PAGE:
How to Use a Scratch Stock

Hi all;

So if you read my post on “how to make a” It occurred to me just after writing it that there may be someone at some time who thinks “yeah, OK, but what’s it good for?” or “How do I use it?”

well, “What’s it good for” is making moldings without using a screaming router and without spending an arm and a leg on a hundred different molding planes. Also: with a scratch stock you can make a molding that starts and stops.. something you cannot do with a molding plane and has limited molding styles for a router.

Cautionary note.. it does not work as fast as a router or a molding plane. but it does work!

here’s a sketch to name the parts of one so that If I say “body” you will not be wondering what that means… etc

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And here are a couple of mine to show a few profiles that I use…

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So the guide face runs on the edge of your work. You hold the body and the bar in your hands/fingers. The bar never needs to touch the work. The blade should be sticking out a little more than the depth you want to go to. You stop when you think you are deep enough.

the tool is worked forwards and back with two hands, I can’t take a picture without using one hand ūüėČ

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So: a nice bead anywhere you want it, start and stop anywhere you want it. Use as is or carve into peas, or any of the bead based carvings. And the shape of the scratch blade can be anything!

be well, have fun.

K

How to make a Scratch Stock

Hi All;

The subject came up of how to make a scratch stock, so I decided that would make a good post!

Scratch stocks have been used for a very long time. Indeed scratching and scraping to make things from wood has been a technique forever.

You can search the interwebs and find all sorts of fancy ones. sometimes I think people invent fancy ones just to put something in a magazine that doesn’t look like junk you should toss in the fire.

here are some of mine:

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They pretty much all look like something that should be tossed. BUT they all work just as well as any that anyone else has ever made… and they are simple and easy and fast to make. Having a bandsaw and a drill press will make this faster but are NOT necessary to make a good one.

I make 2 types: one made from one piece of wood. and one made from 2 pieces of wood.

the one piece type: take any scrap, 3/4″ or thicker. ¬†1 1/2″ wide more or less, 4″ or 6″ long or somewhere in there. (I hope you are getting the idea that none of the measurements are important)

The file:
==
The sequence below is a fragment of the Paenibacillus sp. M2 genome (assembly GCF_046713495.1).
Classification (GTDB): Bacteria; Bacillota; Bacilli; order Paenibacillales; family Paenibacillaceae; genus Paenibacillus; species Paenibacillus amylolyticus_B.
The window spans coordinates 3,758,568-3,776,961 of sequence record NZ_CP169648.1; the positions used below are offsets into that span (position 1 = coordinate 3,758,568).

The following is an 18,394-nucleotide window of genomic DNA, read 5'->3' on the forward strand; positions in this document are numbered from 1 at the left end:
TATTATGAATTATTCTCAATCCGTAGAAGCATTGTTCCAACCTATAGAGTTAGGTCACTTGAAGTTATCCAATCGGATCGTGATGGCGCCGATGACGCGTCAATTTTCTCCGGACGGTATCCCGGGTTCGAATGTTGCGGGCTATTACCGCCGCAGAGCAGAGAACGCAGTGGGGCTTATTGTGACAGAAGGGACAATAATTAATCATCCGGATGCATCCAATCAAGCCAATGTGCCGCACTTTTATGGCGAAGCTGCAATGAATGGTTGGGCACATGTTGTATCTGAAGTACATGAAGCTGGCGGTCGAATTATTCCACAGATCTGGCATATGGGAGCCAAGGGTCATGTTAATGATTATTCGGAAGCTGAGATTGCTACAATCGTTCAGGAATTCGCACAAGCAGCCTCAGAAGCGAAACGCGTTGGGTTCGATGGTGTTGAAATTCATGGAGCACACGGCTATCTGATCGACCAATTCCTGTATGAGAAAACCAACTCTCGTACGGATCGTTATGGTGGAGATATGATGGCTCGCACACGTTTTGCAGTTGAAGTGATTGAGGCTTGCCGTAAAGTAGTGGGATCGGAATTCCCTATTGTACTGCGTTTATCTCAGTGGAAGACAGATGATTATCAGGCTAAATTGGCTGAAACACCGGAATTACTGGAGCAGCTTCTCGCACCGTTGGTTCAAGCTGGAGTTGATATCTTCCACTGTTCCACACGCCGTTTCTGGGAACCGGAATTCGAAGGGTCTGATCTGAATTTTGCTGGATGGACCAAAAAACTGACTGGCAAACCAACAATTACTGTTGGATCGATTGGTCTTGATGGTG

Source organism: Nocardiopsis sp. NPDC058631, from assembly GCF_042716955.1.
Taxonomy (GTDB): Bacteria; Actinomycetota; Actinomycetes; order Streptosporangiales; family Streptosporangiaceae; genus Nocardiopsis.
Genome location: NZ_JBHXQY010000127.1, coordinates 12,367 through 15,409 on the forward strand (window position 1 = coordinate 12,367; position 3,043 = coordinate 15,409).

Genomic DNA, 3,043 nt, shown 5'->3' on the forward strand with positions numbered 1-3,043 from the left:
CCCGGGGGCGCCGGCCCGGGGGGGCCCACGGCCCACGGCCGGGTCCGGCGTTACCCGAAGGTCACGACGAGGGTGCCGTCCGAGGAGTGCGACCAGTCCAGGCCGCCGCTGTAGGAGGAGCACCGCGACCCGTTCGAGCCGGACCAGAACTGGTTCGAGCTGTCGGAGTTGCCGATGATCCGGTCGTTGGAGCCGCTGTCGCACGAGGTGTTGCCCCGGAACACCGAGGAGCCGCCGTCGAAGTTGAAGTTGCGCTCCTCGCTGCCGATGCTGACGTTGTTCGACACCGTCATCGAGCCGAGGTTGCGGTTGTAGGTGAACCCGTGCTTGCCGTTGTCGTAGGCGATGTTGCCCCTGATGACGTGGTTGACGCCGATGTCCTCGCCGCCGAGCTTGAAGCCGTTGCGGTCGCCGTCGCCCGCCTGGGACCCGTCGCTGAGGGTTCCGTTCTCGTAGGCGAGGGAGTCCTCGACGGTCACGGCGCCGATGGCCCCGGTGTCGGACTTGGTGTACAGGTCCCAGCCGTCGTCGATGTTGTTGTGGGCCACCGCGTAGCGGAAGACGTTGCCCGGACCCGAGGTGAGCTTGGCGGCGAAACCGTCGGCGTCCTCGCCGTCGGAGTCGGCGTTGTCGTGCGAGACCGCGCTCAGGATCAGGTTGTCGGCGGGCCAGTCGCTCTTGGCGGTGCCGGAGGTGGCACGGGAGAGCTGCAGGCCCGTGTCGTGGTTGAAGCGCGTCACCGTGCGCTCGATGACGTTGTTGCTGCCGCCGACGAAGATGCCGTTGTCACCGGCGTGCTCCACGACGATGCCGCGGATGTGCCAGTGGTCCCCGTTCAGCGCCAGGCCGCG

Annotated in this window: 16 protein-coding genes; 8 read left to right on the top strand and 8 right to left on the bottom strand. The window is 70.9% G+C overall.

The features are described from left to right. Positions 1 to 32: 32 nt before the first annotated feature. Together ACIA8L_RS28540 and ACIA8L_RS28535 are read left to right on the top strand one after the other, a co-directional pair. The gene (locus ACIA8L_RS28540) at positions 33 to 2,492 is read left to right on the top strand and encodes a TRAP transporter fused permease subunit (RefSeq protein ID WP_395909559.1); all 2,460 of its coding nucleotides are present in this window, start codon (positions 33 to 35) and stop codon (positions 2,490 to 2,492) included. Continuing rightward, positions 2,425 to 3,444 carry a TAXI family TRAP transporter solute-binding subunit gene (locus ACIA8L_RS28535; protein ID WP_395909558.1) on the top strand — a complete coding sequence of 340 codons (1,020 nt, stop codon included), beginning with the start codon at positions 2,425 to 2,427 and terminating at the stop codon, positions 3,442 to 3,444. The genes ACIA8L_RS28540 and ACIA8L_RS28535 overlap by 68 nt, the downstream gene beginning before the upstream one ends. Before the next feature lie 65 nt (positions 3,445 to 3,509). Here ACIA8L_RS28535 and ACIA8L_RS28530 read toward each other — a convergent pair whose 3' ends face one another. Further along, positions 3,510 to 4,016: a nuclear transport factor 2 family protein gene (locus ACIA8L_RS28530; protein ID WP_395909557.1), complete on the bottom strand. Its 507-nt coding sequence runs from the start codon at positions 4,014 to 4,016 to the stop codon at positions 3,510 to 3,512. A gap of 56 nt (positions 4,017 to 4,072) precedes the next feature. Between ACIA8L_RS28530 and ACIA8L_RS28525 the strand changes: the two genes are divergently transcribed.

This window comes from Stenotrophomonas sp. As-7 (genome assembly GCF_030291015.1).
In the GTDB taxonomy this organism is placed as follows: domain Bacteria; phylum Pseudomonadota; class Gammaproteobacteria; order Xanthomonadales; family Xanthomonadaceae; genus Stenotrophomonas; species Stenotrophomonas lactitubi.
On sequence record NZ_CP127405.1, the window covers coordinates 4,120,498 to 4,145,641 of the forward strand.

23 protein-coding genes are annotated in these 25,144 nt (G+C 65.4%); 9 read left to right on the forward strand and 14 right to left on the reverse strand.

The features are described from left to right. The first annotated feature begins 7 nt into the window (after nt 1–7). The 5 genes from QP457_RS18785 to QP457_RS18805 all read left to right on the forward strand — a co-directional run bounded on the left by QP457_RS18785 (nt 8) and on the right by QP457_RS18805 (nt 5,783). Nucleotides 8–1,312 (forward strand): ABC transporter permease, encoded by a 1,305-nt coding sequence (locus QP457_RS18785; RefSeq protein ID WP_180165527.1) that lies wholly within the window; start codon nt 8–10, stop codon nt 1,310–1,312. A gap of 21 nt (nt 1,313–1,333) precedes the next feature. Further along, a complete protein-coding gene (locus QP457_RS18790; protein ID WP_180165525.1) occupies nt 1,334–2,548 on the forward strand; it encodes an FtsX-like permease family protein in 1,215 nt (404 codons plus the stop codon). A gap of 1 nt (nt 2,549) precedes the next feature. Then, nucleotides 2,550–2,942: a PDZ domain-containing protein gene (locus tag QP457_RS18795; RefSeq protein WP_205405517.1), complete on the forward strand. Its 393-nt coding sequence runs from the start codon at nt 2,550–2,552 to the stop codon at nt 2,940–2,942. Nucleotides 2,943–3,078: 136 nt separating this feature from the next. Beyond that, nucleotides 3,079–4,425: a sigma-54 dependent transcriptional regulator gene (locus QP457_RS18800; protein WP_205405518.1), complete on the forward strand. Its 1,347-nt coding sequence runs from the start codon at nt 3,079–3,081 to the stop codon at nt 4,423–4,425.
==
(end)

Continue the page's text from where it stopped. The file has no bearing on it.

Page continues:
Layout something like this….

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Stand it up on edge and saw the line up the edge first. you can use a handsaw or a band saw. doesn’t matter to me.

Then saw the other two lines and end up with something that looks like this:

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take a bit of old scrap steel from any sawblade (handsaw, ¬†hacksaw, bandsaw, I use a broken 1″ bandsaw blade for stock because when you have such a blade you have a lot of stock for these and other scrapers),and cut out and file a blade to the molding profile you want to make. Make sure that the profile is made/filed clean and square with very sharp corners, any rounding of the edge and it will not cut.

Insert it into the slot that is the first saw kerf. position it @ where you want it. you will be using the face of the step as a guide fence.

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and insert a screw or two if necessary. (at least one is usually necessary).

You are ready to go!

The other way I make them is a bit more complex, and it helps to have a drill press but that is not vital…

Take 2 pieces of any stuff (I usually use 1/2″ stuff for this) and clamp them together, face to face. Drill 3 holes to pound 1/4″ dowels into.

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Pound the dowels in, you want a tight fit. no glue! use a hand plane to dress up the outer edges if they are not lined up.

Saw out a step like you see in the sketch, just like the other ones. Do not take the 2 pieces apart to saw out the step, just saw right through both at once.

Add the cutter (you’ll need to use a chisel to pry the two parts open a little), add screws just like before.

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And again! You are good to go!

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have fun, be well

count your fingers!

K

Triangle Stool part 1.5a

well! I put this out in the wrong order, sorry…

And I’m moving right along! made a long “V” block to drill the holes. made holes 7/32″, made the swivel thing out of 3/16″ rod. one part bent 120 degrees, the other with a 1/4″ dia eye. it’s getting more and more like a stool.